Newport to New London with a Northwest Wind

I am writing this from the Thames River in New London, Connecticut, on a mooring just a hundred yards or so from Amtrak’s Northeast Corridor rail line. I made it in from Newport a little before five yesterday afternoon after a wild ride over.

Amtrak train through a salt-encrusted cockpit enclosure

The Amtrak train going by in New London through the glass of our cockpit enclosure, salt-stained because of the rough trip over from Newport.

When I was planning the trip, I thought of it as having three different components: the stretch from Newport to Point Judith, Point Judith to the Watch Hill Passage, and then the Watch Hill Passage to New London. Actually, New London was my main destination, but I figured if things had been really bad, I could have returned to Newport or just ducked in at Stonington, just after coming past Watch Hill. And, on the flip-side, I figured if it was not too bad once I entered the Sound, I might head on through the night to Port Jeff, Oyster Bay, or even Manhasset. But I thought the three sections would serve as both markers of the trip and distinct parts of the sail over.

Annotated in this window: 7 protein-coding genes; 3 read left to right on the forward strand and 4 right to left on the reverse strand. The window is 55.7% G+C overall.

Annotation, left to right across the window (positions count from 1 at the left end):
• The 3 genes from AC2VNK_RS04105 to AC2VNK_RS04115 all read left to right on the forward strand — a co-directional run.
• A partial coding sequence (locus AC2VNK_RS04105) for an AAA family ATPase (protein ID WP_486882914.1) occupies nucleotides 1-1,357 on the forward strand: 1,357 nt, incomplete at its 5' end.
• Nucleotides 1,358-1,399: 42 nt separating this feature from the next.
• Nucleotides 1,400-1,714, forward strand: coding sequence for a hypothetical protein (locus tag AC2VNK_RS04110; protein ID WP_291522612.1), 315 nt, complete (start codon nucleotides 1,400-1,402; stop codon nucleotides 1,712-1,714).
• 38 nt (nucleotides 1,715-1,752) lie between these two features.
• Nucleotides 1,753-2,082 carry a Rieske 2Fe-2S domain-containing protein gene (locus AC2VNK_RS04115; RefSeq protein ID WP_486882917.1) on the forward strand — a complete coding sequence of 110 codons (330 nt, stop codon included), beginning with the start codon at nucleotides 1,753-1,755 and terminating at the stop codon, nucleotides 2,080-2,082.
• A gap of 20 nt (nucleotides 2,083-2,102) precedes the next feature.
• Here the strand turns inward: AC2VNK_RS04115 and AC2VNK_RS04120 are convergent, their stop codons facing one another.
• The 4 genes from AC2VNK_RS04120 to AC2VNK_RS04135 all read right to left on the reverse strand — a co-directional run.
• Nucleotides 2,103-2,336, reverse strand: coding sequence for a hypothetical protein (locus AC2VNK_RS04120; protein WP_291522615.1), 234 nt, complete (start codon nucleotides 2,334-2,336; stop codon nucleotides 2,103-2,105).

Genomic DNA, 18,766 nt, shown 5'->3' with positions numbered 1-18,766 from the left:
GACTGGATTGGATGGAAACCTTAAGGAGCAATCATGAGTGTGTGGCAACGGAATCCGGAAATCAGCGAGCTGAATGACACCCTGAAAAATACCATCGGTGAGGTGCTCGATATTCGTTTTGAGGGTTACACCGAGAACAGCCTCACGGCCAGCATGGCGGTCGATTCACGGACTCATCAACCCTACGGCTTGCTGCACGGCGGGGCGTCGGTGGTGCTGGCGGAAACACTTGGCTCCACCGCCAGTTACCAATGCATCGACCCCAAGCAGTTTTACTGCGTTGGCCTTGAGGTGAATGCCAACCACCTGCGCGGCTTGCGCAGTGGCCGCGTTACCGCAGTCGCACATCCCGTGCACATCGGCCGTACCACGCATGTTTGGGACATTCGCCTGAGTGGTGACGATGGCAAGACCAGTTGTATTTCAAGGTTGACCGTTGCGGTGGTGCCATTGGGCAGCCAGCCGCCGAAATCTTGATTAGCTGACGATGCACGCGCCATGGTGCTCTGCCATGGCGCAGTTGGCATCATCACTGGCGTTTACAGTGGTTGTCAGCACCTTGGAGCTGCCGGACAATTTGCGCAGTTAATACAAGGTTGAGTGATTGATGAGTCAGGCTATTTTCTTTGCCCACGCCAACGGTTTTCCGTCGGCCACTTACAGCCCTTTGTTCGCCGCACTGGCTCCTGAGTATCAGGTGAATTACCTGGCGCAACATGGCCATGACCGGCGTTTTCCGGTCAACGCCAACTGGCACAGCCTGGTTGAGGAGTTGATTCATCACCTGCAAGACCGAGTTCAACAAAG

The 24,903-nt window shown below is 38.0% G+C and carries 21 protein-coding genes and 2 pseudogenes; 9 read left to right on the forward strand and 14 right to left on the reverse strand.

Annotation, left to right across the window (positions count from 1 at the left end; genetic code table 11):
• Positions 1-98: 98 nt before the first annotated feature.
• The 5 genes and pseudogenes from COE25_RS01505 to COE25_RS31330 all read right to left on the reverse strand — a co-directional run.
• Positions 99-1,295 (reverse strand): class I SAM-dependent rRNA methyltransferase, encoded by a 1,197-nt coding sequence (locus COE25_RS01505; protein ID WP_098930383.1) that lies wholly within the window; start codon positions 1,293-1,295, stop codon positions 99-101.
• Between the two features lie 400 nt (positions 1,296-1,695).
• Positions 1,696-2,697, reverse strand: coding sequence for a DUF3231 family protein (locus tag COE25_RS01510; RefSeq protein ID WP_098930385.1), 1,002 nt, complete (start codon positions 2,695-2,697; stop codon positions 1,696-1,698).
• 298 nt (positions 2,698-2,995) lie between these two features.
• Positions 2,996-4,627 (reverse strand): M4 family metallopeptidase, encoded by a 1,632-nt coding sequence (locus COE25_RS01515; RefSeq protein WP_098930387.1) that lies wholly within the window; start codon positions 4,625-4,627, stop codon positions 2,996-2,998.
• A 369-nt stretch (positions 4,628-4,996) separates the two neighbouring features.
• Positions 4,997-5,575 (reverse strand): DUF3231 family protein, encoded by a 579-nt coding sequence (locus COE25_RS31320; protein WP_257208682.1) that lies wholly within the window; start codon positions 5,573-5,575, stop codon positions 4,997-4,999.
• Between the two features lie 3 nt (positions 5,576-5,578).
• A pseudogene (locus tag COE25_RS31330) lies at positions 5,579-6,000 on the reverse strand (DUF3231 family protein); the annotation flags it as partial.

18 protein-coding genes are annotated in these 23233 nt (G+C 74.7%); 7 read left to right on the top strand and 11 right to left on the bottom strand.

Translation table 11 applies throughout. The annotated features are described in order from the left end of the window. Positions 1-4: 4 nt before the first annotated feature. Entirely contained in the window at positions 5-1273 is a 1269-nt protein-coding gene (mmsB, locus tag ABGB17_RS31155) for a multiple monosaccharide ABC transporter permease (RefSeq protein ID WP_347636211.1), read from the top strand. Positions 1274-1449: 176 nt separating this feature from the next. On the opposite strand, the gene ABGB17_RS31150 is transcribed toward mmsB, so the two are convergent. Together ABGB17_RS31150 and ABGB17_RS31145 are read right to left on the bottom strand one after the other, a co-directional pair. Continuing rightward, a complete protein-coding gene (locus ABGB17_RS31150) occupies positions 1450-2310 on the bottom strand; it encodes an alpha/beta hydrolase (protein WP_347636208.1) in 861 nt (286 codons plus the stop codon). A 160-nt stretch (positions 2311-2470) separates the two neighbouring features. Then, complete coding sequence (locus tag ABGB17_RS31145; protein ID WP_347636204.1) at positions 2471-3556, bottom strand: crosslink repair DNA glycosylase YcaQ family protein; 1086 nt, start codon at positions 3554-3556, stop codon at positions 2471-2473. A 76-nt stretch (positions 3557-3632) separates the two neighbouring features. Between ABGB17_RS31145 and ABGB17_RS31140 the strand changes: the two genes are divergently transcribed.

Looking at the weather, I expected the first stretch out of Newport to be the windiest and, based on the comments of the Newport Harbormaster, the section around Point Judith to be, possibly, the roughest. In reality, those first eleven miles into Block Island Sound proper were the smoothest and most fun part of the trip. In the lee of the land, there was little more than some wind chop and a small wraparound swell from the west, hitting us more head on, though not slamming the boat at all. I was under double-reefed main and staysail and having a sleigh-ride with the wind on the aft starboard quarter. As I got closer to the point, the wind died away a bit; I was not sure if this was part of the shift from 20-25 to 15-20 that was supposed to happen around that time or the fact that I was just getting closer to Point Judith and, therefore, more in the lee.